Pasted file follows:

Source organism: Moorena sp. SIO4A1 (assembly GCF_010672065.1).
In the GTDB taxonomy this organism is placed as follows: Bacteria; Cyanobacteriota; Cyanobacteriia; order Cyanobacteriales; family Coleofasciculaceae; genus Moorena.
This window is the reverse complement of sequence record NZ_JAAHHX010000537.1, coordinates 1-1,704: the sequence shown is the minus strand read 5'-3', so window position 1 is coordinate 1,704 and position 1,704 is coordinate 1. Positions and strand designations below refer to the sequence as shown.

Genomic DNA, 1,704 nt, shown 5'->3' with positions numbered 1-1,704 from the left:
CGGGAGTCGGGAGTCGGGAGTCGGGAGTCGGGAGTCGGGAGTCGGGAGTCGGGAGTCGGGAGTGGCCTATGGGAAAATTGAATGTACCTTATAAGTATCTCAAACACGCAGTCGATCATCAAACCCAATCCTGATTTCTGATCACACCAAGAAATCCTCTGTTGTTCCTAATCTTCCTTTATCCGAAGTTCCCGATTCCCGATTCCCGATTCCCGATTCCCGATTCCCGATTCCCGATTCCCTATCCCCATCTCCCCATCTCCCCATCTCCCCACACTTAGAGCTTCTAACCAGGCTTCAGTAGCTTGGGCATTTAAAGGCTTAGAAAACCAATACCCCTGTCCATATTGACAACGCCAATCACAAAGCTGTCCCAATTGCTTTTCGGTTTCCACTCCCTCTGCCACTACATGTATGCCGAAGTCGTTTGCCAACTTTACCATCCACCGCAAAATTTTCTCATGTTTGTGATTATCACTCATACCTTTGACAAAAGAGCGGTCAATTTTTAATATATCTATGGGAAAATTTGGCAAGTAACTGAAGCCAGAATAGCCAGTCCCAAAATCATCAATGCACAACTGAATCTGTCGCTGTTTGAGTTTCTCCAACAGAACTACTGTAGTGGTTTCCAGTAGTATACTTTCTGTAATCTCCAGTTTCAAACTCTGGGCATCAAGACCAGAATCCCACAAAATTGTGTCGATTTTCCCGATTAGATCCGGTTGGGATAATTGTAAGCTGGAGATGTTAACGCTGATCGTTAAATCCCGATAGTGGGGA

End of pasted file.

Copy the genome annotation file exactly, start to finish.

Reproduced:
Source organism: Moorena sp. SIO4A1 (assembly GCF_010672065.1).
In the GTDB taxonomy this organism is placed as follows: Bacteria; Cyanobacteriota; Cyanobacteriia; order Cyanobacteriales; family Coleofasciculaceae; genus Moorena.
This window is the reverse complement of sequence record NZ_JAAHHX010000537.1, coordinates 1-1,704: the sequence shown is the minus strand read 5'-3', so window position 1 is coordinate 1,704 and position 1,704 is coordinate 1. Positions and strand designations below refer to the sequence as shown.

Genomic DNA, 1,704 nt, shown 5'->3' with positions numbered 1-1,704 from the left:
CGGGAGTCGGGAGTCGGGAGTCGGGAGTCGGGAGTCGGGAGTCGGGAGTCGGGAGTCGGGAGTGGCCTATGGGAAAATTGAATGTACCTTATAAGTATCTCAAACACGCAGTCGATCATCAAACCCAATCCTGATTTCTGATCACACCAAGAAATCCTCTGTTGTTCCTAATCTTCCTTTATCCGAAGTTCCCGATTCCCGATTCCCGATTCCCGATTCCCGATTCCCGATTCCCGATTCCCTATCCCCATCTCCCCATCTCCCCATCTCCCCACACTTAGAGCTTCTAACCAGGCTTCAGTAGCTTGGGCATTTAAAGGCTTAGAAAACCAATACCCCTGTCCATATTGACAACGCCAATCACAAAGCTGTCCCAATTGCTTTTCGGTTTCCACTCCCTCTGCCACTACATGTATGCCGAAGTCGTTTGCCAACTTTACCATCCACCGCAAAATTTTCTCATGTTTGTGATTATCACTCATACCTTTGACAAAAGAGCGGTCAATTTTTAATATATCTATGGGAAAATTTGGCAAGTAACTGAAGCCAGAATAGCCAGTCCCAAAATCATCAATGCACAACTGAATCTGTCGCTGTTTGAGTTTCTCCAACAGAACTACTGTAGTGGTTTCCAGTAGTATACTTTCTGTAATCTCCAGTTTCAAACTCTGGGCATCAAGACCAGAATCCCACAAAATTGTGTCGATTTTCCCGATTAGATCCGGTTGGGATAATTGTAAGCTGGAGATGTTAACGCTGATCGTTAAATCCCGATAGTGGGGA